- support livelihoods in Hebridean islands
- provide a fair price for Hebridean produce to the provider
- provide an option for high quality meat for mainlands
One advantage of online shopping is that it works both ways. Online shopping doesn't just mean that products travel over the Minch to the Hebrides - Hebridean residents and business can and should sell more stuff to the mainland.
In a particularly superb example of this, a group of crofters from Lewis have got together to sell their lamb. The current dire prices they receive at the market, which often bears little resemblance to what people pay for it in the supermarket, make this example particularly interesting. A similar situation occurs on other Scottish islands, as detailed by an Orkney blogger.
They have a website with prices, contact details, pictures and descriptions. It's here - go look:
Your purchase is delivered ready for the fridge, freezer or oven:
"Heather Isles Meats will only source products from local crofters who have signed up to the Quality Meat Scotland farm assurance scheme. All our animals are processed locally in Stornoway at a small, fully approved, EU-licensed facility. All individual cuts will be vacuum-packed on the premises and packaged ready for despatch to your doorstep."
You can also purchase knowing that a much greater proportion of what you have paid goes straight to the farmer. Sort of a "Crofter Fairtrade". Which is a side-point; before this it's been much easier for someone on the mainland to buy coffee at a fair price to South American coffee producers than it has been for them to buy lamb at a fair price to Hebridean crofters.
One of the Scottish national newspapers ran an article about this a few days ago. It's notable that a few of the lesser intelligent commentators thought the lamb was expensive. It isn't. We've had Hebridean lamb every Christmas here, and the leg roast alone fed two hungry people and two greedy cats for a surprisingly long time. It tasted good, and turned out to be good value for money. Which is important - but so is quality and enjoyment of food (well, to me, anyway). Else you might as well eat in fast food outlets all day.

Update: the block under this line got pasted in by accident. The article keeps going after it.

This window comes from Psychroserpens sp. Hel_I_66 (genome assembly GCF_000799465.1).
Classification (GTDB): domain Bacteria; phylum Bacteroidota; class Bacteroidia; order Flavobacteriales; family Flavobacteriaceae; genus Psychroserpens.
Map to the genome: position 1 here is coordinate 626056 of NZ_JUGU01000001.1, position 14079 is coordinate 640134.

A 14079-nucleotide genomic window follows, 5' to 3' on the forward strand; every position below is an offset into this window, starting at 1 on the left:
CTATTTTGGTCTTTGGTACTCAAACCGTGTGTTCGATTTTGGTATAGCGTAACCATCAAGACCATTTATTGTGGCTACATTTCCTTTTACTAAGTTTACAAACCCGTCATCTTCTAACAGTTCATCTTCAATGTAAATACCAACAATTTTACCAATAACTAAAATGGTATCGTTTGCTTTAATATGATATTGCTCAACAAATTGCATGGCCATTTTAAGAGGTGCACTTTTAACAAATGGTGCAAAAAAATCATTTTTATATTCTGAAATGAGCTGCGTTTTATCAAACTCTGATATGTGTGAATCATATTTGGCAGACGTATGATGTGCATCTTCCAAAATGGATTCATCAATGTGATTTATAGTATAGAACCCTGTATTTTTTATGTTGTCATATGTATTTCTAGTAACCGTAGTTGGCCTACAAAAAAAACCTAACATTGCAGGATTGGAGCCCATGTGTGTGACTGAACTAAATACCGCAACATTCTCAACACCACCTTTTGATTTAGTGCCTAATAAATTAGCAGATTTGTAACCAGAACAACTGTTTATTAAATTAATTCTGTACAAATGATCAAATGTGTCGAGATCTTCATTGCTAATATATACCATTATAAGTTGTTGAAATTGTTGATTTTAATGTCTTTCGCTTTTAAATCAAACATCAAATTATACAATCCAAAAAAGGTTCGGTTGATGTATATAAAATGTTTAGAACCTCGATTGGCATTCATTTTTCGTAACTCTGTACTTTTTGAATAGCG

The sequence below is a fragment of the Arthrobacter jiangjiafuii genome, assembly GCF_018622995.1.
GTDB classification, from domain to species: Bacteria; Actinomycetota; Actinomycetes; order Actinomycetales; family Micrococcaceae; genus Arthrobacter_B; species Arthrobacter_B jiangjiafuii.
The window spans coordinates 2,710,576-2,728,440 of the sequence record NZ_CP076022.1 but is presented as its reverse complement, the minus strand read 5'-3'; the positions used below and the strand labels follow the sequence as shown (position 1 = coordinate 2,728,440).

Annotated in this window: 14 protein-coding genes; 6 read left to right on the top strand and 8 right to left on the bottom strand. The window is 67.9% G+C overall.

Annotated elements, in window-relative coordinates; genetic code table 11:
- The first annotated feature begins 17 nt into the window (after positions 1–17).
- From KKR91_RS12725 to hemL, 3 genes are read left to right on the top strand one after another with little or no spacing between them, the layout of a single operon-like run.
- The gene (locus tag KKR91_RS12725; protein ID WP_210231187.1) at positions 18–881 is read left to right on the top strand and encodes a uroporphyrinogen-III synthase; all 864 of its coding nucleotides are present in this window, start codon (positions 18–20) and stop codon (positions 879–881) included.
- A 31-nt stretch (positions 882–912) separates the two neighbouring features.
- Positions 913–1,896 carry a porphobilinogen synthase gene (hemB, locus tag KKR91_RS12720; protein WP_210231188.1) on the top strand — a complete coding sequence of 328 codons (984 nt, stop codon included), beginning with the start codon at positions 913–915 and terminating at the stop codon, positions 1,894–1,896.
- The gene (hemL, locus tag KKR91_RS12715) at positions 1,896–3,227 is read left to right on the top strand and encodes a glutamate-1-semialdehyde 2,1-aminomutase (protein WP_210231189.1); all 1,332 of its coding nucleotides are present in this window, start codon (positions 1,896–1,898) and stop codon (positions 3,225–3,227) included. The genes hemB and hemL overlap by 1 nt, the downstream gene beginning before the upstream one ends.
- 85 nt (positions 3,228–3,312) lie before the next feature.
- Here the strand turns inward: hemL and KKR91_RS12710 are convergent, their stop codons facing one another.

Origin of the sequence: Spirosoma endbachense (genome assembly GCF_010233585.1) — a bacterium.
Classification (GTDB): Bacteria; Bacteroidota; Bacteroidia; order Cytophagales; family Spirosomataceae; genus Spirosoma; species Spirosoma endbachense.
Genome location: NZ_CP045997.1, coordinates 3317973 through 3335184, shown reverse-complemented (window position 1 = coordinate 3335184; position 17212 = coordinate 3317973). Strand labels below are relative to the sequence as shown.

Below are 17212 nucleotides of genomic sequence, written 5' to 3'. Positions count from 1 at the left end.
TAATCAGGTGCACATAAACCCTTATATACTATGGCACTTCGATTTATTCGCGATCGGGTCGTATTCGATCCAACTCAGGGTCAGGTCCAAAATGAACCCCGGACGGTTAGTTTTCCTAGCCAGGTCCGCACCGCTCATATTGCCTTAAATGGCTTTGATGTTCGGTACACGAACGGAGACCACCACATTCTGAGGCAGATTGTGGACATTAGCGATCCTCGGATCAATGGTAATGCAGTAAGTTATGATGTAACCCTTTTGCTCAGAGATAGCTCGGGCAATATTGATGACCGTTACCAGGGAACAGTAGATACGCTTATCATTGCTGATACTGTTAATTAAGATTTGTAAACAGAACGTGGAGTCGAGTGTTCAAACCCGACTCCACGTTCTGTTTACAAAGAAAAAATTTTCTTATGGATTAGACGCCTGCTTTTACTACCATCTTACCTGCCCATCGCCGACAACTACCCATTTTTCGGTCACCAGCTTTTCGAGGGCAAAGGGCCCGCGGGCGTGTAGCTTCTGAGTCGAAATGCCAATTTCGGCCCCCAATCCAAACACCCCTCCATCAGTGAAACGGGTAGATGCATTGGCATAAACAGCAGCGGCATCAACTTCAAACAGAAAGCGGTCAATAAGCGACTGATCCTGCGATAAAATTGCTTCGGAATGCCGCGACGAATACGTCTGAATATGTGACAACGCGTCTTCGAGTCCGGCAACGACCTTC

For those people who have "as cheap as possible" as their sole criteria, the Guardian had a disturbing article a few months ago about mainland supermarkets selling whole chickens for £2 each. Think about the whole process of raising and feeding a chicken, and all the people involved (farmer, supplyer, supermarket) - but it only sells for £2. The review of the £2 chicken:
"Poking the flesh revealed what might as well be a life's ambition to retain more water than Lake Erie ... During the cooking, a freaky amount of fat came out of it. Some 50 mins later, out the chicken came. I let my best chef friend, Fred, have a try. "It tastes like Kentucky Fried Flesh," was his summary, "and the bones behave like cardboard." I tried it too. It was tasteless, and greasy."
Of course, there always will be people who will buy the cheapest option, no matter how dubious the quality. In the same article:
Back in Clapham, the £2 chicken is selling out. "Why are they selling this bird so cheap?" asks Bridget Aguilar, a local shopper. "There must be a catch. It smells to me that something is wrong." But she bought one anyway.
So Bridget and others have saved a few pounds. Good for them; but (a) they're on for a tastless meal and (b) if that chicken has been fed and injected unnaturally to keep costs low - and at £2 each, you can bet anything it hasn't had a happy, organic, life - then the end product of that feeding and injections and bulked water will be absorbed by your body. What price your health in the longer stretch? Literally, food for thought. Oh, and that isn't the cheapest chicken sold by Asda, almost unbelievably...
Christmas Day is just 10 weeks tomorrow(!), I'm looking forward to Hebridean lamb again this yuletide, be it from Lewis, Harris or the Uists. I hope the Lewis crofters online lamb selling system is successful, and the crofters in Harris, the Uists and Barra also increase the amount of produce they market and sell online, to the mainland.
With more of these kinds of schemes for marketing and selling produce, some aspects of crofting could be elevated back to the level of true livelihood provision, as opposed to what is little more than hobby-farming due to the astonishingly low prices lambs and other produce make at market. It would be good to see the Comhairle and WIE really supporting and pushing these kinds of initiative.
If you are contemplating what to eat for Christmas, and you don't fancy dry and tastless turkey, or suspiciously cheap supermarket chicken of dubious quality, then try some Hebridean lamb.